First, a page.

That's a mighty big "if," Mentat. :wink: How do we change that "if" to "since"? Only by empirically testing the hypothesis!

But the dualism will always be implied when you seperate "subjective experience" from the nitty-gritty of neurological science (the electrochemical processes themselves).
I am not saying that is truly a separation between subjective experience and objective physical processes. Rather I am saying there is a dissociation in our epistemic connection between the two, since we still do not have a complete picture of how objective processes map onto subjective experiences.
 
  • #52
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Originally posted by hypnagogue
Consciousness = subjective, qualitative awareness. This is the proposition we must start from, if we are to get a meaningful understanding of consciousness. If you redefine consciousness from the start to merely be these physical properties X, then I'm afraid you're not talking about the same thing everybody else is when they say "consciousness."

it cannot simply be defined a priori that such and such physical property "simply is" conscious. We must demonstrate that such and such property is conscious before we can make this statement.
I have selected these quotes just to reiterate to Mentat that these words from Hypnagogue are the exact same point I'm trying to make. We see this the same way. This is why I have said that these statements attempt to "define the problem away" as opposed to dealing with it.
 
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  • #53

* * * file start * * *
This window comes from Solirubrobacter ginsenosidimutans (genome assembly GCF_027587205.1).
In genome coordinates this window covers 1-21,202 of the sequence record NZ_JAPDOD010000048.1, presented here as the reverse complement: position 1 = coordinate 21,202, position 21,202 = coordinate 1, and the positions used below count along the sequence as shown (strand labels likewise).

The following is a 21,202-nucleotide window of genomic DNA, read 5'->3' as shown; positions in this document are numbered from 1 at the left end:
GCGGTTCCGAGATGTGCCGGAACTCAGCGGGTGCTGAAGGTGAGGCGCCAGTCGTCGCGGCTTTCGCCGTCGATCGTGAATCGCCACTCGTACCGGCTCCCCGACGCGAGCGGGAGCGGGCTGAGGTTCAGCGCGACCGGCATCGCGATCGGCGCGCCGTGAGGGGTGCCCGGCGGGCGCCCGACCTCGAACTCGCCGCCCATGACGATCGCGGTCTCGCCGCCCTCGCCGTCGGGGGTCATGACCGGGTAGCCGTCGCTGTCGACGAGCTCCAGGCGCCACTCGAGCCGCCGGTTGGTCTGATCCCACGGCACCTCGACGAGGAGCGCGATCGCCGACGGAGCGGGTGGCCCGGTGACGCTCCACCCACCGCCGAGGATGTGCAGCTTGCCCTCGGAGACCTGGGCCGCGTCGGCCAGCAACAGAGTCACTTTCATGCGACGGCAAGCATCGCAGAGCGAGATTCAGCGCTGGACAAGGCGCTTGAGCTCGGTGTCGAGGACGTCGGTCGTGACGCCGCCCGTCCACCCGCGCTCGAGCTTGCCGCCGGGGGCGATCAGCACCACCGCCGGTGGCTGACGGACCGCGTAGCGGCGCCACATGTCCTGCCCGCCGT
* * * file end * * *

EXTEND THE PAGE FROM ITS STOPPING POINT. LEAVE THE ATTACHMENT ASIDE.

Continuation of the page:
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Originally posted by hypnagogue
Again, nice hypothesis, but that's all it is. It's something that sounds like it makes sense, but must be tested empirically to see if it is accurate or not. It's certainly not a well-established fact.
Certainly not, however, it's the best I've seen. You see, Dennett cannot postulate that his most definitely is the theory of consciousness - in fact, his theory is structured so as to be slightly incomplete, in the most nitty-gritty of details, so that he doesn't make any detailed scientific predictions (which, when proven wrong, will make people think the whole concept is wrong) - however I have used his reasoning to dismantle every other theory of consciousness I've ever heard of (and I've been doing some reading on this recently), unless it's basically a restatement of his own (which conclusion the author is surely not aware of, but which I have found to be true after analysis).

This just takes us back to what I said in my last post. You're treating this MD hypothesis as if it is established fact, without having empirical justification to do so.
Alright, I apologize if I sounded over-confident, but can you see an actual flaw in the theory?

This hypothesis must be proved empirically before you go about applying its logic with certainty. Until that point, you must recognize that questions like "can something follow MD processing and not be conscious?" are valid inquiries.
No they are not. The concept of doing process X and still not being conscious isn't at all compatible with the MD theory. If you are going to study Dennett's theory then those questions become non-sequitors...if, OTOH, you are going to ask those questions regardless of a very nice theory that side-steps them, that's a completely different matter.

Consciousness = subjective, qualitative awareness. This is the proposition we must start from, if we are to get a meaningful understanding of consciousness. If you redefine consciousness from the start to merely be these physical properties X, then I'm afraid you're not talking about the same thing everybody else is when they say "consciousness."
Not true. If being "conscious" is nothing more than having process X occur in your brain, then I am indeed talking about the same things that every one else is talking about when they say "consciousness", because "subjective awareness" = function X.